Directions to the Davelis Cave with photos

Military constructions at the Daveli's cave

The Byzantine Chapels at Daveli's Cave

Mysteries of the Davelis Cave

Although the cave on a first visit usually looks quite normal and un-mysterious, repeat visits tend to stimulate the imagination & strange things do seem to happen there.


One of the things I have noticed is that it is difficult to obtain repeatable GPS satellite position fixes near the entrance to the cave. Below is a Google Earth satellite image with a a set of Garmin Etrex handheld GPS receiver positions overlaid. The GPS indicated it was getting a good fix on each of the recorded positions. The diagonal is 54 metres!

(22 August 2008)



An attempt to photograph the bats flying in and out of the cave as the sun set (same day as above) produced this puzzling photograph (taken with a Nikon Coolpix E5200 5-Megapixels digital camera) - which actually caught the bat in flight. Nothing unusual was visible during the actual photographing except bats fluttering in and out of the cave entrance.

(22 August 2008 at 8.46 & 16 secs pm.)

NOTE: The original untouched photo (1.75 Mbytes) can be downloaded by double-clicking the above photo.

The same photo with mid tones enhanced. The bat is the bright spot at the top.

Here the bat has been cropped from the main photo & the resulting image colour-enhanced. The bat is caught by the camera flash in mid-air.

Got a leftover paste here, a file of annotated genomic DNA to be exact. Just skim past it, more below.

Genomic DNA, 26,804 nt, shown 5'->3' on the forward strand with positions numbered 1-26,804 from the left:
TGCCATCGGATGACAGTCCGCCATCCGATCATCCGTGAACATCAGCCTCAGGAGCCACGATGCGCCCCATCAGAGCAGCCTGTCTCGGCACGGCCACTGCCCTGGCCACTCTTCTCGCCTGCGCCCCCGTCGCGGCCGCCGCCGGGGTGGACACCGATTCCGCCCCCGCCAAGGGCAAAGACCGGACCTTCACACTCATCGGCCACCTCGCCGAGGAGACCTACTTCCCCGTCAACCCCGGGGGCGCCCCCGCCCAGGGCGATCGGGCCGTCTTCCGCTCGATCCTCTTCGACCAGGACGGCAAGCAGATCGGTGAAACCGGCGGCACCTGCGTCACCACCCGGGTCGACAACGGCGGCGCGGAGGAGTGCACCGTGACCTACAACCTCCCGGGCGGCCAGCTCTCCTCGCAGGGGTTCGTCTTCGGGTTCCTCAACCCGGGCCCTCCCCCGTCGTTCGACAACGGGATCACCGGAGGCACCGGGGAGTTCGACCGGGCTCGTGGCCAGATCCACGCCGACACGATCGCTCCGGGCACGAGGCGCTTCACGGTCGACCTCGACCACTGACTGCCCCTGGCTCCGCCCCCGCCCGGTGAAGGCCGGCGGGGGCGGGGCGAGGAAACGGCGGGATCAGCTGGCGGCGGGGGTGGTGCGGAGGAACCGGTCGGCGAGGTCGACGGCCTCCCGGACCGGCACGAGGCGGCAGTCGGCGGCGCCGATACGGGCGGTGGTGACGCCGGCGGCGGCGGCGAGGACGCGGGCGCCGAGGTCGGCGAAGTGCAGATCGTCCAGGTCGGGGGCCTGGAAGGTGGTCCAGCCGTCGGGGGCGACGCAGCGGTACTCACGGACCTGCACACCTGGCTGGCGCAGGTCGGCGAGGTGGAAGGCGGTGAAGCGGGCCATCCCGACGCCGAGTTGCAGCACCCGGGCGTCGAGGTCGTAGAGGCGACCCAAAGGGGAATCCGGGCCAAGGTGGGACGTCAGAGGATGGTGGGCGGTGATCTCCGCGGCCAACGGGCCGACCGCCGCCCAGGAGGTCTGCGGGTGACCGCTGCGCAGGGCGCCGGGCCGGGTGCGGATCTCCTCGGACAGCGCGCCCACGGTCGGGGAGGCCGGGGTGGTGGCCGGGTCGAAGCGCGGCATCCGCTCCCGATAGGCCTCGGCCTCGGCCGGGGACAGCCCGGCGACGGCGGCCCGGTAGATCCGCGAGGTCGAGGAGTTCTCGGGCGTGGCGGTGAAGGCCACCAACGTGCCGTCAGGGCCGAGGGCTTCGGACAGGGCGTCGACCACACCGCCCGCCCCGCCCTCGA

This was the first time that an effect like this had occoured in 1,300 photos with this camera and had me quite mystified.

This photo was taken a few seconds later (at 8.47 and 20 secs pm) in an attempt to photograph another bat. No strange effects can be seen.

CONCLUSION: It is probable that the effect was caused by a reflection of the camera flash in the bats eye.

According to the website of the The Association for the Scientific Study of Anomalous Phenomena (ASSAP) the effect is most probably "lens flare".

QUOTE: "Lens flare is caused by reflections within the camera lens. Camera 'lenses' actually consist of several lens elements which is why they are cylindrical. Lens flare occurs when there is a bright light source in the frame or just outside it."

"Lens flare does not require flash, just a light source. However, you can get flare with a flash photo if there is something highly reflective nearby that can act as a light source (reflecting back the flash)"

(See ).


But then a month later I had another another case of lens-flare caused by the reflection of the camera flash in the eyes of a group (gaggle) of geese taken with the same camera on a dark beach on the Island of Paros on 27th Sept. 2008. Note the strong reflections from the bird's eyes.


I and 3 other witnesses saw clouds (or mist) swirling in an amazing vertical circular motion near the entrance to the cave in December 2007.


More material will be added to this section as it is compiled / discovered.